Tuesday, 30 November 2010

He Who Waits

I've spent a bit of time of late building what I call my "Theater of Dreams". Basically it's a platform about a meter square with various ad-dons, it can be moved and adjusted in height. I can dress the top with dead leaves for an Autumn scene, or boulders and gravel, logs, in fact anything I want within reason.
I was beginning to wonder if all had been in vain, as all of the above is pretty useless without birds on it.
Some birds did eventually start to use it, but in pretty atrocious light although this stood me in good stead as it gave me a chance to evaluate the various backdrops.
So, all I needed now was good light and good birds.
Well all comes to he who waits.

This week also brought something of the high-life. After returning from a great weekend in Manchester watching "The John Wilson Orchestra" playing music from the MGM films (very few dates left, so if you have a chance to get a ticket, don't pay for it, DIE for it! its that good), Cheshire Life dropped through the letter box with a couple of my images adorning the wildlife section. I don't urge you to buy it, unless your in the market for a house for around Three Million quid.

Monday, 15 November 2010

Fleetwood Mac...luckily no.

Saturday dawned to a cloudless sky and beautiful sunshine with a slight breeze that chilled the the air as it does at this time of year. It wasn't at all what was forecast. So I decided to head north to Fleetwood, where a Great-northern Diver had been reported on the Marine lake.

Red Breasted Mergansers departing the lake
A few months earlier I had made the same journey in search of a Cuckoo on a similar start to the day only to see it change to black skies and torrential downpours, well a repeat prescription was on the cards. By the time I had got to Preston, black skies,heavy rain and brightly coloured rainbows festooned the air. Great for landscape, but not for what I was intending to do. However, as I arrived at Fleetwood the sun was shinning again, although large black clouds swirled around menacingly threatening to put a damper on the day.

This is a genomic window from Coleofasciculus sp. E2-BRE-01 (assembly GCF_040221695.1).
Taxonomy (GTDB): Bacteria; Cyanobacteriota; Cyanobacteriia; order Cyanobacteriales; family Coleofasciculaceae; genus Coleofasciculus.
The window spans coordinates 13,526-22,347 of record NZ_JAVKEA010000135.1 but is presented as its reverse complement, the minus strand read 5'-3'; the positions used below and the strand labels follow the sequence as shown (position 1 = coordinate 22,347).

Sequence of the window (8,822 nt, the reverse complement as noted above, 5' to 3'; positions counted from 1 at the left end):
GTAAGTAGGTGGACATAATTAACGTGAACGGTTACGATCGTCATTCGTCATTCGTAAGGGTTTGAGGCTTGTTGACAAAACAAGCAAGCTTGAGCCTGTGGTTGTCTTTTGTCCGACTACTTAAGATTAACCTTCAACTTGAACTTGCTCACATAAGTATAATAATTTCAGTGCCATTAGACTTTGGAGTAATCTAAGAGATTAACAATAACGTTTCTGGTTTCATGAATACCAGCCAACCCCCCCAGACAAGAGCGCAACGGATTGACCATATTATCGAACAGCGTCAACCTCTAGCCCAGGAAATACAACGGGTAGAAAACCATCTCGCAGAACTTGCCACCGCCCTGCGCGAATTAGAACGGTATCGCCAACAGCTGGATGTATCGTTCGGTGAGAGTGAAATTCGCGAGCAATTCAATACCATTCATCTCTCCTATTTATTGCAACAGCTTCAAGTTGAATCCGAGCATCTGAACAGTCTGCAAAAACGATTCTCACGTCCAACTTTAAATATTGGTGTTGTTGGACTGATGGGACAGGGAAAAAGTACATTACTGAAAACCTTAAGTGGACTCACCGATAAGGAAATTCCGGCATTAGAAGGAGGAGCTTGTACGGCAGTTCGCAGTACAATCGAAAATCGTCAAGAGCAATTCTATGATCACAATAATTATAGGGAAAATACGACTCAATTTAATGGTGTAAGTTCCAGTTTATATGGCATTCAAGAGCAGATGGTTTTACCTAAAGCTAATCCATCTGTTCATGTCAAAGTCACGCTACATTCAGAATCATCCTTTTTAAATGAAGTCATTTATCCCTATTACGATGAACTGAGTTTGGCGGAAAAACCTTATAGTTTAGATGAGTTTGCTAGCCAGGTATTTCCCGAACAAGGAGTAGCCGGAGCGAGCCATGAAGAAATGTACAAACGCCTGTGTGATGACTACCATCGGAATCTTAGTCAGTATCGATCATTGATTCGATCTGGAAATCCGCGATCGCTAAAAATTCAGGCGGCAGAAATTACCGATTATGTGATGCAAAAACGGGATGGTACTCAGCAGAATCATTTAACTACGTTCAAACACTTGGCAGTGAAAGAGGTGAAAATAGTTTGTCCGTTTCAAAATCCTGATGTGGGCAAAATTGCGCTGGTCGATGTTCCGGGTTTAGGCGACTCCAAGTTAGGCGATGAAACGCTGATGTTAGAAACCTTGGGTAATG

The main thing was that the diver was still present. The bird was very obliging at times, as was the light, but getting both at the same time was a lottery, so alertness had to be the order of the day. The water was a bit choppy so mirror images were out of the question, but all told I had a pretty good day.

I nipped down to Rossall Point in the hope of a few sanderling, the tide was pretty full and I saw none, but half a dozen turnstone kept me busy, before I returned to the Marine lake to capture the diver in some late afternoon light.

And to finish a picture postcard view of Breezy Blackpool my no option holiday destination as a child.

Monday, 8 November 2010

I love M&Ms

Common Buzzard

Whooper Swan Preening
After a busy day around Southport I tend to work my way back and call in at Martin Mere. Even a brief visit can bring in a photo opportunity, and Sundays visit was no exception. After that I can take a variety of routes home with a keen eye for a Barn Owl maybe. Well not on this occasion although a lovely marked Buzzard put in an appearance.

Sunday, 31 October 2010

Great Birds Great Company

The waxwing invasion got underway at Barrow this week, although I didn't intend going there I am so glad I did. Not only were the birds stunning, it was great to meet up with so many old friends.

Friday, 29 October 2010



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Tuesday, 12 October 2010

10/10/10 Lucky for Some

10/10/10 Weasel
A gorgeous Sunday in October a bit of an Indian summer I suppose and a lucky day as far as the date was concerned. So where to go? Well it had to be the coast as a high tide was on the cards about midday. Southport or The Wirral? Well why not both.